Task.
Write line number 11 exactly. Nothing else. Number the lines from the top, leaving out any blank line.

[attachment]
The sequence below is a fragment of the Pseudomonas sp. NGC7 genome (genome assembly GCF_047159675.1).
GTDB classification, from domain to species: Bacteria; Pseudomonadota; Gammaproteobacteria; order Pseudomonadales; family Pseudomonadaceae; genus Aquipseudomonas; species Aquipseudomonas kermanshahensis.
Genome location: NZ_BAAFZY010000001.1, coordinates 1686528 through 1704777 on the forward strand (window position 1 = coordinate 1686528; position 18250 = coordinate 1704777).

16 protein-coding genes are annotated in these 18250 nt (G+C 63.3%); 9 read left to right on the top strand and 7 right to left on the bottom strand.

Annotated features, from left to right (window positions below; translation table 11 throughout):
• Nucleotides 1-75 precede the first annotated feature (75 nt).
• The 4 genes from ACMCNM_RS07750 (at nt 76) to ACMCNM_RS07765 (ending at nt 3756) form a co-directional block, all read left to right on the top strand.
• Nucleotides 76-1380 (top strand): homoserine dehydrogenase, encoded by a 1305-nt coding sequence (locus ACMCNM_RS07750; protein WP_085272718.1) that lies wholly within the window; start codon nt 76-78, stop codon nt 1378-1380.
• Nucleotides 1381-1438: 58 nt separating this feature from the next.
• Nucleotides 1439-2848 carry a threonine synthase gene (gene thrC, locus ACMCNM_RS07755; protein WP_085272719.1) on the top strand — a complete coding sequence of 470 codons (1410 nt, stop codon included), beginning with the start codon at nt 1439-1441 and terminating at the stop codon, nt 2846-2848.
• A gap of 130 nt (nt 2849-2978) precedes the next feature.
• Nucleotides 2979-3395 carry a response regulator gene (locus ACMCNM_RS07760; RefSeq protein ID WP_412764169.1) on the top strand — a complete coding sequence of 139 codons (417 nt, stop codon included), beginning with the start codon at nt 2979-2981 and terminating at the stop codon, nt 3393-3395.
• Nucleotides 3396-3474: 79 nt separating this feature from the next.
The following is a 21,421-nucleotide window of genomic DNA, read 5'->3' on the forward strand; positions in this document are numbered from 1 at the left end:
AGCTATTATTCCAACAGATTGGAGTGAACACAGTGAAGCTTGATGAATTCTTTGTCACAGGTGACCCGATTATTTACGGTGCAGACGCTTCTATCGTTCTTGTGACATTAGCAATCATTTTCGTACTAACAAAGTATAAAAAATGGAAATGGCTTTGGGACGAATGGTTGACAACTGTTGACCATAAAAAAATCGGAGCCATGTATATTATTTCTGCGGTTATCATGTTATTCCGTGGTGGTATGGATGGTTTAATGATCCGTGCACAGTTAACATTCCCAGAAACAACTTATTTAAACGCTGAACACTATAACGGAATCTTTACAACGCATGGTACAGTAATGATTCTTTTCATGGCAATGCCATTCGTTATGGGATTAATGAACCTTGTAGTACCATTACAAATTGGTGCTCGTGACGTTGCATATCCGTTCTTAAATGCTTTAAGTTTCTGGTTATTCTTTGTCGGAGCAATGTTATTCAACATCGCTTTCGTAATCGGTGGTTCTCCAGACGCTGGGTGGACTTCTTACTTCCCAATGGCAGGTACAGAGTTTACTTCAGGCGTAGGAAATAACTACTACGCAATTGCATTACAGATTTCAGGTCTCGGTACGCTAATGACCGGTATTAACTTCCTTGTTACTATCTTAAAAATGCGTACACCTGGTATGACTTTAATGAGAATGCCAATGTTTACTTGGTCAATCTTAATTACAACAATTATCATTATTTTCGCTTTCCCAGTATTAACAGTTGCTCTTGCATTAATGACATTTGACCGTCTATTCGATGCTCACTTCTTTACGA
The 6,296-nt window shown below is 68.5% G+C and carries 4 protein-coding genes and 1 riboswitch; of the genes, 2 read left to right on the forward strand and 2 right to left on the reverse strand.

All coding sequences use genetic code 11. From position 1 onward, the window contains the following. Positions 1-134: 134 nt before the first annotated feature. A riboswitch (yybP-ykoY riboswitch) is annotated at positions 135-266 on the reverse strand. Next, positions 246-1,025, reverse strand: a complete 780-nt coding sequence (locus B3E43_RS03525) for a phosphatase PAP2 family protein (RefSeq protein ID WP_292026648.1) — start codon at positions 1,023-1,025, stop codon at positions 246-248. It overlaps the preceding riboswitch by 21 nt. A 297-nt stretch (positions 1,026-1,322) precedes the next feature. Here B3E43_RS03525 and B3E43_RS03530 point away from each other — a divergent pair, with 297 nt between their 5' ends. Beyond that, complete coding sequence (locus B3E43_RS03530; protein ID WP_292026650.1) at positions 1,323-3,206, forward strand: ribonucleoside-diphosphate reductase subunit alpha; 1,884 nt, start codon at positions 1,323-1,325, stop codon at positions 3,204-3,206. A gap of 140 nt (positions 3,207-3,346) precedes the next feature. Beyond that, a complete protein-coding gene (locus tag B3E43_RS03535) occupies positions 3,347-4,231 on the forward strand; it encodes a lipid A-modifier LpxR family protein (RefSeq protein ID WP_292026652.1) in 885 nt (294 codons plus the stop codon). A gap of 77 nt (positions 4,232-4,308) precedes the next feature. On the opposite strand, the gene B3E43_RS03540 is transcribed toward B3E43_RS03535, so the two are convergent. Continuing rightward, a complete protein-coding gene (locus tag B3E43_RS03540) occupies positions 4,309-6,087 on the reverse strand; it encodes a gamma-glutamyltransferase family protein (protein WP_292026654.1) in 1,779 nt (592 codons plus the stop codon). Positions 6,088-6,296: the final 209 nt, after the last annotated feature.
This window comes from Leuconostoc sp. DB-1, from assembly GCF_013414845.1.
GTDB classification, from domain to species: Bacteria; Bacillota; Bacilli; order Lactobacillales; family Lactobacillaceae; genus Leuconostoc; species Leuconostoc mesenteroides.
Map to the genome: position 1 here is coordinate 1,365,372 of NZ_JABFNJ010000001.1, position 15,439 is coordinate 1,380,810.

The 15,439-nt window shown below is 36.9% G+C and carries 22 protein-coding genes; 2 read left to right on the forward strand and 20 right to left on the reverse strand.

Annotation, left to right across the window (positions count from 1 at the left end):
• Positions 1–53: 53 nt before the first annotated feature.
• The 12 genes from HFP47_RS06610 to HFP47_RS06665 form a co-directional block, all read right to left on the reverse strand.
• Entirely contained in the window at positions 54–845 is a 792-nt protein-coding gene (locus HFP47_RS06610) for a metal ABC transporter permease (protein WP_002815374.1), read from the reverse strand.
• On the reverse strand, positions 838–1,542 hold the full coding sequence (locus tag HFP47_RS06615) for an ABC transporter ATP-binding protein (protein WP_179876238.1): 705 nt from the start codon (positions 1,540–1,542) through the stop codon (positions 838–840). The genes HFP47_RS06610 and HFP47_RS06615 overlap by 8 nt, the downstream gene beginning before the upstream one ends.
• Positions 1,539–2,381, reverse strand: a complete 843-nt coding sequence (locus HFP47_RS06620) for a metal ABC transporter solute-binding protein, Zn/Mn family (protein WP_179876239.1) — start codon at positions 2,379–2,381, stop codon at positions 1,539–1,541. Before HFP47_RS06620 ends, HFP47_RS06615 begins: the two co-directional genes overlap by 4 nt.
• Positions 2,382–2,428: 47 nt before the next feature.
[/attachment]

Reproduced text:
• A gap of 130 nt (nt 2849-2978) precedes the next feature.